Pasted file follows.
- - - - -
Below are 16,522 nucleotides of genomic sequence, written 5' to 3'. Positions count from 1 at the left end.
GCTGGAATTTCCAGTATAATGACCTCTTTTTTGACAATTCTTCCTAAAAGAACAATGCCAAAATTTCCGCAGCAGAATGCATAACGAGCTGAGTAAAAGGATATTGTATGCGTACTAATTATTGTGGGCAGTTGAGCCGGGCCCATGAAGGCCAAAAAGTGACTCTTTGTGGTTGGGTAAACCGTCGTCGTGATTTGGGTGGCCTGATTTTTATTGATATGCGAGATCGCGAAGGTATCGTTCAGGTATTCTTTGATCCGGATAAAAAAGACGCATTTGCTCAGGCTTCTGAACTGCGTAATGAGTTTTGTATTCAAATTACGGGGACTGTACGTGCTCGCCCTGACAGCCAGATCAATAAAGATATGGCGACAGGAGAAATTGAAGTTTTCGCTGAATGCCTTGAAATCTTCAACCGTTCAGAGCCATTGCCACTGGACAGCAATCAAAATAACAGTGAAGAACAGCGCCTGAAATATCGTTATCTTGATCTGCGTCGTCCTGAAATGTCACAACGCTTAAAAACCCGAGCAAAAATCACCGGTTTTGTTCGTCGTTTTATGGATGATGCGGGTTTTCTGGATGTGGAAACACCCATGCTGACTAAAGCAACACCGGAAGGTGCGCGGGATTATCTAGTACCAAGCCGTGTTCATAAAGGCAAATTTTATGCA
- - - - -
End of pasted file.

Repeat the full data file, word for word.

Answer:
Below are 16,522 nucleotides of genomic sequence, written 5' to 3'. Positions count from 1 at the left end.
GCTGGAATTTCCAGTATAATGACCTCTTTTTTGACAATTCTTCCTAAAAGAACAATGCCAAAATTTCCGCAGCAGAATGCATAACGAGCTGAGTAAAAGGATATTGTATGCGTACTAATTATTGTGGGCAGTTGAGCCGGGCCCATGAAGGCCAAAAAGTGACTCTTTGTGGTTGGGTAAACCGTCGTCGTGATTTGGGTGGCCTGATTTTTATTGATATGCGAGATCGCGAAGGTATCGTTCAGGTATTCTTTGATCCGGATAAAAAAGACGCATTTGCTCAGGCTTCTGAACTGCGTAATGAGTTTTGTATTCAAATTACGGGGACTGTACGTGCTCGCCCTGACAGCCAGATCAATAAAGATATGGCGACAGGAGAAATTGAAGTTTTCGCTGAATGCCTTGAAATCTTCAACCGTTCAGAGCCATTGCCACTGGACAGCAATCAAAATAACAGTGAAGAACAGCGCCTGAAATATCGTTATCTTGATCTGCGTCGTCCTGAAATGTCACAACGCTTAAAAACCCGAGCAAAAATCACCGGTTTTGTTCGTCGTTTTATGGATGATGCGGGTTTTCTGGATGTGGAAACACCCATGCTGACTAAAGCAACACCGGAAGGTGCGCGGGATTATCTAGTACCAAGCCGTGTTCATAAAGGCAAATTTTATGCA